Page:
For transport operators, MaaS brings a new business model and organizational method. The advantages include new sales opportunities, simplified payment management, and access to comprehensive travel patterns, which can help fulfill unmet consumer demand.
Data-based transportation models, based on usage and need, can also assist public officials in creating safe transport options now, in addition to post-COVID regulations.
So, what's involved?
Connect to MaaS powered by location
Automotive and transport tools that enhance user safety, performance and sense of well-being will be the foundation of MaaS post-COVID-19. Solutions like HERE Connected Driving featuring HERE Advanced Driver Assistance Systems (ADAS), detailed map data, and precise routing will benefit users by helping them select and employ not only the safest but also most convenient form of transportation. When HERE Transit is added, users can make multimodal mobility choices based on their exact position, availability, and personal specifications.
HERE Maps: comprehensive accurate maps of over 125 million Points of Interest (POI), 57 million kilometers of roadways, in more than 200 countries worldwide will keep users informed of their exact location and how to reach their destination efficiently.
HERE Transit: accessible solutions for complex commutes that support the pedestrian, driver, cyclist, and rider from door-to-door. Users will know when and where to connect or switch in addition to the location of stairs, elevators, pathways, bridges, and tunnels.
One of the goals of MaaS is to provide an alternative to private car transport. Future MaaS models should be as convenient as individual car ownership, and more sustainable. MaaS systems can help remove cars from the road, reduce traffic congestion and help increase transport capacity by offering a wider variety of transit options; MaaS could result in better social distancing.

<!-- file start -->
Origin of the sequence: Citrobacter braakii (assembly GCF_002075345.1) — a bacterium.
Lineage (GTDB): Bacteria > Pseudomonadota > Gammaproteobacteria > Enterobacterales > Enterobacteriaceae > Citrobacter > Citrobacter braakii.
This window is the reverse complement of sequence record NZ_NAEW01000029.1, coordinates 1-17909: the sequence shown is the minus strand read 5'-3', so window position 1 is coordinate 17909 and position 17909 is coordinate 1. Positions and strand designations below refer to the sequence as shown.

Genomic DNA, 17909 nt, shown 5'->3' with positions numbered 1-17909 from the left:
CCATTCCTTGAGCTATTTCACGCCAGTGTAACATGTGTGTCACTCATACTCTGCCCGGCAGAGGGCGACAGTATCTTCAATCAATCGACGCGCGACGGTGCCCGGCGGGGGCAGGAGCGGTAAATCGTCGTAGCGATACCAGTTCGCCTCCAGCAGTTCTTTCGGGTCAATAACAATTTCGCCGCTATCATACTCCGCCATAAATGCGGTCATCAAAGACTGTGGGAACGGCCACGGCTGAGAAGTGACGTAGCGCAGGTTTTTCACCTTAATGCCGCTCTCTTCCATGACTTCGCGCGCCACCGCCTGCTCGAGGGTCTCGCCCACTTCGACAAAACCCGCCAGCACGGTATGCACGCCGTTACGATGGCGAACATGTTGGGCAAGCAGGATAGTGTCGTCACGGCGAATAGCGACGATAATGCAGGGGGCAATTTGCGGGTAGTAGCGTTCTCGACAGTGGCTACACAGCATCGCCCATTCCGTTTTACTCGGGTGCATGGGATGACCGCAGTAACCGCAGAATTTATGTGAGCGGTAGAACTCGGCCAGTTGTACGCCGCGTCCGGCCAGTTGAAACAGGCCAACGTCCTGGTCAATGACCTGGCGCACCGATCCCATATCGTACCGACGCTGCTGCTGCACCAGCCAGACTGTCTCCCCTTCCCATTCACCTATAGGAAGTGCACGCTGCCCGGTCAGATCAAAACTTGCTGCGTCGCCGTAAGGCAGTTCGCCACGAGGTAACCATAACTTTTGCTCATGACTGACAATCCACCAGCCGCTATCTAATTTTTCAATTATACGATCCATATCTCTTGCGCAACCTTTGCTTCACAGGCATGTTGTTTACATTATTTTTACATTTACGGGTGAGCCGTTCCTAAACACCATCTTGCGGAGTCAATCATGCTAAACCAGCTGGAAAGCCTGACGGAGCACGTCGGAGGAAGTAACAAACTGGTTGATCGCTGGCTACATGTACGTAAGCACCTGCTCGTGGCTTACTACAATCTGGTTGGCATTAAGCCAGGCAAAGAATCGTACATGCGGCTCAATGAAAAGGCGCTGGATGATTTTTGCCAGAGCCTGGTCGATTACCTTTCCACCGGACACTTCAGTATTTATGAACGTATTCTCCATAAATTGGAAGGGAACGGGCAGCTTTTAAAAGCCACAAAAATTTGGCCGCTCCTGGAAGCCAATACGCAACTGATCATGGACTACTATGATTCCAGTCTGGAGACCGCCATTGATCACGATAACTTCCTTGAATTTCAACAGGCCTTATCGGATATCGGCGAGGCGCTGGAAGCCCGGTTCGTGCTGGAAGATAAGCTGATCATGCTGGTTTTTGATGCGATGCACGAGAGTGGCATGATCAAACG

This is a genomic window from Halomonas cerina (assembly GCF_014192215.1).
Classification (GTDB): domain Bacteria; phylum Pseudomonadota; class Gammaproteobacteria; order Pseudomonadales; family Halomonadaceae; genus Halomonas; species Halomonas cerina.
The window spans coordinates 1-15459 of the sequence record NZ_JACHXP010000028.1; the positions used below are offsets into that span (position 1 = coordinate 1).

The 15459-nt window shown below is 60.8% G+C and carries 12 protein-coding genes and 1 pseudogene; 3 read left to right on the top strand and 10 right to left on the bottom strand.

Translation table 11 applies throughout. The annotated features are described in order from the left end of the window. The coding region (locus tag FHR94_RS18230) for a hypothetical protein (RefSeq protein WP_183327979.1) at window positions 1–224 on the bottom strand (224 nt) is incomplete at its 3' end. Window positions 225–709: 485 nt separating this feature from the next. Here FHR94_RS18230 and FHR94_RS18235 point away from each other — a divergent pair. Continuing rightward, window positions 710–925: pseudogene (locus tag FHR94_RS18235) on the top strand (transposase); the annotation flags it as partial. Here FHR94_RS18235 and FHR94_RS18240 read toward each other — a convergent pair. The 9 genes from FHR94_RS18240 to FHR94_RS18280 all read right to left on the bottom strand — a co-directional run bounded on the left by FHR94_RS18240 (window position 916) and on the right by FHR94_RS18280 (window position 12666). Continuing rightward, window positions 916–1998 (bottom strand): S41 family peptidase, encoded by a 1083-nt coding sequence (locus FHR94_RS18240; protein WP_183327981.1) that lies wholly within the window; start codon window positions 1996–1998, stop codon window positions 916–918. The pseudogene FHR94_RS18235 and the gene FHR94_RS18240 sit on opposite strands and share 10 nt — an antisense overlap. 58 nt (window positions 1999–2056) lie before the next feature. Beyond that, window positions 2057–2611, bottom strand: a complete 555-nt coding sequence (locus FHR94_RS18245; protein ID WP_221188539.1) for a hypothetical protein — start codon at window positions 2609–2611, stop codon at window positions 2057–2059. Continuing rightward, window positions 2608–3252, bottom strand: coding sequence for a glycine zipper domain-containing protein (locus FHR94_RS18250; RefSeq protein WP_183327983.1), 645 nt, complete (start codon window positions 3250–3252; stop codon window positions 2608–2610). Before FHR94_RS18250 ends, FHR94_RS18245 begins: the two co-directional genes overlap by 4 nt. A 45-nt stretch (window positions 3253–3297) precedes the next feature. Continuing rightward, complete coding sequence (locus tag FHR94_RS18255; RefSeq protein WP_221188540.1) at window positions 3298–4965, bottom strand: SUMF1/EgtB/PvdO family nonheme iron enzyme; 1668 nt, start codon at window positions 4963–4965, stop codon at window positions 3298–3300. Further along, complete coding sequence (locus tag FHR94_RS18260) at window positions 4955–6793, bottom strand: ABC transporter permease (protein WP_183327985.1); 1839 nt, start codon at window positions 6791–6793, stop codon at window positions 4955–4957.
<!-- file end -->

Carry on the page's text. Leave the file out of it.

In April, the UK Department for Transport reported a decrease in rail and tube usage by over 95%, and a fall in the number of bus passengers by 85%.
Transport infrastructure is the core of any thriving urban economy, and of people's livelihoods. This means that our future mobility models have to be safe, efficient, and geared towards the specific needs of users post-COVID-19.
Transportation of the future has to adapt to the ever-shifting nature of a post-COVID-19 economy and it has to do it fast.
“...Imagine a world where you know what time to leave based on traffic patterns… coupled with hands-free driving capabilities while on the highway, so you can maximize some personal time to catch up on your favorite podcast or join a scheduled conference call... From there you are routed to the closest or most reasonably priced parking and can leverage hands-free reservation and payment, as you make it to the office on time… that's a personalized experience, and that is indicative of the changes we are seeing in the industry." — Charity Rumery, HERE Technologies, Vice President of Automotive and Industrial Sales